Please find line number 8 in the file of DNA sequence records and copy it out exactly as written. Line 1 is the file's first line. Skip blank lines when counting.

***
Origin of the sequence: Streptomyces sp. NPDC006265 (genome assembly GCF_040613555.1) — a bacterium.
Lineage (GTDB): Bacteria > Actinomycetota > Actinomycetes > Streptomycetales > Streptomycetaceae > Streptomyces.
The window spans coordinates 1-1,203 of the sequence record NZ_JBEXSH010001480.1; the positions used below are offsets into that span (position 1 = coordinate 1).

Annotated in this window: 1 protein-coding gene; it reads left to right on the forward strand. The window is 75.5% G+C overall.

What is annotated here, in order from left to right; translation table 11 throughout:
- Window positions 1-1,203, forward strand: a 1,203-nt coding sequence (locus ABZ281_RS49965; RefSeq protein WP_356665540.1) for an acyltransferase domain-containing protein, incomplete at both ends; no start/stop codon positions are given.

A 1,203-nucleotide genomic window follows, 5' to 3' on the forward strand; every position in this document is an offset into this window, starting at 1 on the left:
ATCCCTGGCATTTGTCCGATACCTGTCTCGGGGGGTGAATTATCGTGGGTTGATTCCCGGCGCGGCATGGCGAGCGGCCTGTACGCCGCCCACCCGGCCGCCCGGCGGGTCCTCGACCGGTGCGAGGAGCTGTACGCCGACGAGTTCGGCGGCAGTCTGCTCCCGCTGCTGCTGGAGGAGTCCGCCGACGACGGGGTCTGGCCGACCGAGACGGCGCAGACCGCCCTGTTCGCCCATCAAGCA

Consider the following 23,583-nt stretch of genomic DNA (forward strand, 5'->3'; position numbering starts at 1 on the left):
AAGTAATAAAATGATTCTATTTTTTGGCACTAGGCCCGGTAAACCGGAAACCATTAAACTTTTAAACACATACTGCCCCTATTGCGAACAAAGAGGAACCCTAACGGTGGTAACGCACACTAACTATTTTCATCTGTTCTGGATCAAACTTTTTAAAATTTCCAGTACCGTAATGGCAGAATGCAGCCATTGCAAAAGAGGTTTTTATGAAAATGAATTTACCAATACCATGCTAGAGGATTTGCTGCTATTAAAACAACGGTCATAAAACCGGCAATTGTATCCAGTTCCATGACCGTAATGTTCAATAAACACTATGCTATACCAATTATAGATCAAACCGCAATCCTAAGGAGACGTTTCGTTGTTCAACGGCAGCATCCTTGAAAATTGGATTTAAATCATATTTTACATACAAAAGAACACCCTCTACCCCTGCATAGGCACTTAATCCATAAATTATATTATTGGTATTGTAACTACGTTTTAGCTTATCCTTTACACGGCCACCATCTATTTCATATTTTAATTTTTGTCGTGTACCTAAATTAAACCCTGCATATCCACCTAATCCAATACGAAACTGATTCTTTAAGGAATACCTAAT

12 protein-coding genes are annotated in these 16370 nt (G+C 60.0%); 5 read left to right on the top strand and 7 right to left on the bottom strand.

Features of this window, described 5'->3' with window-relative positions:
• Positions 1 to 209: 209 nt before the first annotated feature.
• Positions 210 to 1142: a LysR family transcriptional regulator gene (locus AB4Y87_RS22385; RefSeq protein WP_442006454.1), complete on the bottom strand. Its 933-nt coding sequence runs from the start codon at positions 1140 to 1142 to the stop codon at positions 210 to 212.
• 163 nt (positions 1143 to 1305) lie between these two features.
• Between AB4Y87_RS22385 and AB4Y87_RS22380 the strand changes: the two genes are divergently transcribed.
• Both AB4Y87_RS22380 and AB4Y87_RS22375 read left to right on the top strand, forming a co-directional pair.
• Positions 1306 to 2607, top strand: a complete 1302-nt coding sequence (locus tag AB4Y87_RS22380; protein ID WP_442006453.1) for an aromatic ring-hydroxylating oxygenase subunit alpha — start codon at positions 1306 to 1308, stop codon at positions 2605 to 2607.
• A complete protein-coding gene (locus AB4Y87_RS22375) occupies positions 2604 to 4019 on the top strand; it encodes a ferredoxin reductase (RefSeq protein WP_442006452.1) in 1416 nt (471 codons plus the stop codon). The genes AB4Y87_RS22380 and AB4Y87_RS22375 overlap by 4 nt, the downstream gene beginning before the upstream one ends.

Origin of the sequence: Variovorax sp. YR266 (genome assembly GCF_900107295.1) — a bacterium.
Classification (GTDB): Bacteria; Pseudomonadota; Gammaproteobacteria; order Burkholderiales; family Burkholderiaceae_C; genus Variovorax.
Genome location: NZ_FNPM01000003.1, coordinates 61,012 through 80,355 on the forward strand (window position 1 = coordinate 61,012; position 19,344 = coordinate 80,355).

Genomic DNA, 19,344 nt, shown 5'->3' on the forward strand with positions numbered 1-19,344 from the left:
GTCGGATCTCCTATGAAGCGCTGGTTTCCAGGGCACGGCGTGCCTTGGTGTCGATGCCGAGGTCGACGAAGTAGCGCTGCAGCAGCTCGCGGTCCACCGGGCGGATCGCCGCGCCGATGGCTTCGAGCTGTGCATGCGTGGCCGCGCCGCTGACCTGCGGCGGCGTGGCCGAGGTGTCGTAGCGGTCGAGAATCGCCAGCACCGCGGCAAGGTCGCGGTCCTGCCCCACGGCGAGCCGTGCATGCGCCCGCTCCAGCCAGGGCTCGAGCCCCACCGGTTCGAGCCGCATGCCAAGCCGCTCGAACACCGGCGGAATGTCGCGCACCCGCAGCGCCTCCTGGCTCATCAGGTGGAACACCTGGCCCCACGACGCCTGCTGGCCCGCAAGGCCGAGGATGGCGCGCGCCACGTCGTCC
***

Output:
ATCCCTGGCATTTGTCCGATACCTGTCTCGGGGGGTGAATTATCGTGGGTTGATTCCCGGCGCGGCATGGCGAGCGGCCTGTACGCCGCCCACCCGGCCGCCCGGCGGGTCCTCGACCGGTGCGAGGAGCTGTACGCCGACGAGTTCGGCGGCAGTCTGCTCCCGCTGCTGCTGGAGGAGTCCGCCGACGACGGGGTCTGGCCGACCGAGACGGCGCAGACCGCCCTGTTCGCCCATCAAGCA